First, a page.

The Importance of Play in Language Development.
Receptive and Expressive language development.
Receptive language is what we hear and understand.
When children are brought into this world they are bombarded with noise. As they develop they learn to filter out the “noise” from language. The noise of the washing machine gets filtered out as the voice of a parent is focused on. The loud noises in the kitchen from washing dishes are filtered out as the voice of a sibling is focused. This language, the language they hear from spoken words, is called receptive language. This is how our babies learn language. Jill gets excited and waves her arms around when you ask if she wants a bottle. Declan smiles when he hears a familiar voice. They are showing you they are learning language.
The more we talk to children, repeating the same words and phrases the sooner the child will learn language. As the child grows, he will begin to display for you his acquisition of receptive language. If you ask him, “Where is the truck” he should look at, point to, or go get the truck.
Expressive language is the act of speaking or gesturing. Gesture language develops first and is the foundation for verbal language. Examples of gesture language include when your child smiles at you, puts his hands over his eyes to get you to play Peek-a-Boo, or lifts his arms to be picked up. Soon, he will add words to his gestures, for example, “Mama!” when your child smiles at you, “Pee-boo!” as he puts his hands over his eyes, and “Up!” as he lifts his arms.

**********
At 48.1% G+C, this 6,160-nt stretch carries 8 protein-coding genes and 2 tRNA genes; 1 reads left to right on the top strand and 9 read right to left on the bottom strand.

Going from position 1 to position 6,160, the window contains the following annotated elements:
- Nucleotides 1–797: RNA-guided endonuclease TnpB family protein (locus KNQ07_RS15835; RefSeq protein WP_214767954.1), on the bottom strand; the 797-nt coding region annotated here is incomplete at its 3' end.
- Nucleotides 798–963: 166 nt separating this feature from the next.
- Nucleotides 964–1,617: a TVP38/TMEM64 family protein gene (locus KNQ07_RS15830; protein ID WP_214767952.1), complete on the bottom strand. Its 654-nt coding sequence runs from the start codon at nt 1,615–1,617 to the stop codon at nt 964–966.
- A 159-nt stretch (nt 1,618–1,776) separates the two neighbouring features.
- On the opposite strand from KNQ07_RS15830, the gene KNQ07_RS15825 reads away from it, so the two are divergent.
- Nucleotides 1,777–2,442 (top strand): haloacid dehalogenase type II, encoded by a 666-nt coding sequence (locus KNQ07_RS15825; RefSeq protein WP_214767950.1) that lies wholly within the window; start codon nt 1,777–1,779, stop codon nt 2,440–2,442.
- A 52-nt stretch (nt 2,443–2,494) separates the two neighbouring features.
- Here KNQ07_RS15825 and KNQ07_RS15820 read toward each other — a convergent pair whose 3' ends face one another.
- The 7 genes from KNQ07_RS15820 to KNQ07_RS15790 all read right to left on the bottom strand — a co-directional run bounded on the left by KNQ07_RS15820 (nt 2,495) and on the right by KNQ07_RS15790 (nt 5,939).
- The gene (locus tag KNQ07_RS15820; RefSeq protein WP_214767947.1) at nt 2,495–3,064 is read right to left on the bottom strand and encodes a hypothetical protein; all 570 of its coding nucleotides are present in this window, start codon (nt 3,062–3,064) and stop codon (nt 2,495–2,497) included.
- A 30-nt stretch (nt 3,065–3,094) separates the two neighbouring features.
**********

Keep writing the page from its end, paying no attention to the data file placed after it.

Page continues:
Research has shown a child needs to hear a word 500 times before they attempt to use it. This means, we need to be talking with our children all day long. We can use short phrases to talk about what we are doing and what our children are doing. Play time is an extraordinary time for language development. When we sing those familiar songs, such as Pat-a-Cake (with hands and also with feet!), Peek-a-Boo, and This Little Piggy, over and over again, we are training our children’s auditory and visual attention, teaching them to pair sound with motor movements, and encouraging social interaction, all crucial skills for developing receptive and expressive language. When we imitate our child’s babbles during play, they are learning the skill of imitation and will soon begin imitating our sounds, and later our words and phrases. Mutual imitation is also the basis for future verbal dialogue between us and our children.
Playtime offers structure to open-ended questions, allowing reciprocation in your child’s language development.
Examples of open-ended questions:
Tell me about your picture…
What else can we make for breakfast…
Why do you think this happened…
How should we fix dolly’s hair…..
Where will the people in the truck go today….
As we strengthen expressive language with open-ended questions, we are also working on cognitive skills such as problem solving and reasoning.
“Play is often talked about as if it were a relief from serious learning. But for children play is serious learning. Play is really the work of childhood.” Fred Rogers